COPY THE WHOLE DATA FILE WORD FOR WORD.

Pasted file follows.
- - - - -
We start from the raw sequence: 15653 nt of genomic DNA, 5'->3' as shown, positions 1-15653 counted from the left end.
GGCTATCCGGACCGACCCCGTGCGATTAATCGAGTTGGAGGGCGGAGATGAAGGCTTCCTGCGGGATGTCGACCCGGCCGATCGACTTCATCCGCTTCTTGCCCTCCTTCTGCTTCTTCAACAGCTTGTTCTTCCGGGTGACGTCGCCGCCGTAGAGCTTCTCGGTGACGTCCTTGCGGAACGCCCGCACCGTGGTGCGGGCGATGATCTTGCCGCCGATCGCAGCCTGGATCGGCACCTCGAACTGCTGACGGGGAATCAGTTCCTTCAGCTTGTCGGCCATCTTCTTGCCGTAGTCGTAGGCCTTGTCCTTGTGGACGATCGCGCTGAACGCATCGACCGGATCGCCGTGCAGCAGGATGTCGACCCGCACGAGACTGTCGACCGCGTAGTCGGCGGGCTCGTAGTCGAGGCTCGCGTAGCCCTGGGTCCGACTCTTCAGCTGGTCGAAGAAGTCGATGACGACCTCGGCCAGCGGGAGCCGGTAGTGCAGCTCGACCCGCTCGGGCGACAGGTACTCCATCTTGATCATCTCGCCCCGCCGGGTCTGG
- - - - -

We start from the raw sequence: 15653 nt of genomic DNA, 5'->3' as shown, positions 1-15653 counted from the left end.
GGCTATCCGGACCGACCCCGTGCGATTAATCGAGTTGGAGGGCGGAGATGAAGGCTTCCTGCGGGATGTCGACCCGGCCGATCGACTTCATCCGCTTCTTGCCCTCCTTCTGCTTCTTCAACAGCTTGTTCTTCCGGGTGACGTCGCCGCCGTAGAGCTTCTCGGTGACGTCCTTGCGGAACGCCCGCACCGTGGTGCGGGCGATGATCTTGCCGCCGATCGCAGCCTGGATCGGCACCTCGAACTGCTGACGGGGAATCAGTTCCTTCAGCTTGTCGGCCATCTTCTTGCCGTAGTCGTAGGCCTTGTCCTTGTGGACGATCGCGCTGAACGCATCGACCGGATCGCCGTGCAGCAGGATGTCGACCCGCACGAGACTGTCGACCGCGTAGTCGGCGGGCTCGTAGTCGAGGCTCGCGTAGCCCTGGGTCCGACTCTTCAGCTGGTCGAAGAAGTCGATGACGACCTCGGCCAGCGGGAGCCGGTAGTGCAGCTCGACCCGCTCGGGCGACAGGTACTCCATCTTGATCATCTCGCCCCGCCGGGTCTGG